A law firm takes on the case of a whistle-blower whose employer’s company manufactures electronic sights for small arms. This results in the firing of the employee and denial of defective equipment on the part of the company. During the exploratory efforts by the law firm, the lead lawyer, Angus Moore, and partner Gina Romano are involved in an automobile crash resulting in the death of Angus and hospitalization of Gina with severe injuries requiring she being placed in a drug induced coma. While the official evaluation of the death is an accident, Gin’s eventual recollection is vastly different. As Gina begins her recovery she takes on the position of lead lawyer and begins her evaluation of the case. With the progression of the case as she begins to take on major players it becomes more dangerous to Gina who is pressured to stop or settle. Her efforts take on increasingly less than legal tactics and border on personal vengeance.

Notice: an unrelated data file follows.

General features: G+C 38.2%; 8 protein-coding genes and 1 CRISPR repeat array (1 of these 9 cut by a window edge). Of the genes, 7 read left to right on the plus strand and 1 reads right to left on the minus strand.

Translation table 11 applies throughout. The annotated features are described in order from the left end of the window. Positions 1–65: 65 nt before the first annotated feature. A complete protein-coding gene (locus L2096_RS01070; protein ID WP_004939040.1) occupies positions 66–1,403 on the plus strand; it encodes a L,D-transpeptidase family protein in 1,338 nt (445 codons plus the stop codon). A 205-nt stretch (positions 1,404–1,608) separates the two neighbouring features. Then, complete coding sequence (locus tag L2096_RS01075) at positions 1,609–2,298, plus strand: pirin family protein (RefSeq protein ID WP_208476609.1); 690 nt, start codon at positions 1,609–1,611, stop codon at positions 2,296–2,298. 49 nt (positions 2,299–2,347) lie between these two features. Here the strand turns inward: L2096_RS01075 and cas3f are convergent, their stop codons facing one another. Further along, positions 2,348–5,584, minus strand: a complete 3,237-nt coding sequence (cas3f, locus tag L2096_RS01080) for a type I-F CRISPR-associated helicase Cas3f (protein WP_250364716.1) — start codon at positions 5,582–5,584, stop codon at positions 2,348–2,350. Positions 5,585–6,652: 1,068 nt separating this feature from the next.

From review of the author’s information he has had significant experience “handling mass tort cases throughout the nation,” is a senior partner in his law practice and would therefore have significant experience as a plaintiff’s lawyer in civil trials. That seems to be apparent to a non-lawyer reviewer in his descriptions of the processes involve in such actions, including depositions as manifested in this story. Despite this knowledge and ability, the tale was difficult to enjoy as a thriller/mystery. In the beginning chapters multiple characters are introduced by jumping from one to the other without significant linkage. It is not until about the 8th or 9th character is introduced that it become somewhat clear as to who the major players are. The story is told by a narrator who not only presents what is happening and said, but constantly digresses into the characters memories and thoughts in what appears to be an effort to give them substance, but frequently has little bearing on the story line. The book reviewed is an “Uncorrected Proof” and contains 326 pages divided into 43 chapters with an average length of 7 pages, which makes it a bit choppy. Additionally, there is a title for each chapter such as (“Welcome to the New O.K. Corral,” “The Hovering of Angels and Vultures,” “Crime and Punishment and Therapy,” “Guns Don’t Kill,” and “Quick Draw.” While cute, the multitude of short chapters and the “tongue in cheek” titles are a distraction. Throughout the book the reader is subjected to a plethora of sayings and quotes such as “didn’t seem to have gotten the memo,” and “they say that laws are like sausage – it’s better not to see them being made,” which quickly became annoying due to sheer frequency and didn’t add anything to the narrative. Lastly, the reference to a talk show “Ring of Fire” hosted by Sam Seder and Robert F. Kennedy, Jr. seems a bit self-indulgent as this author is actually a co-host of said radio program. Unfortunately, this could have been a very much better story.
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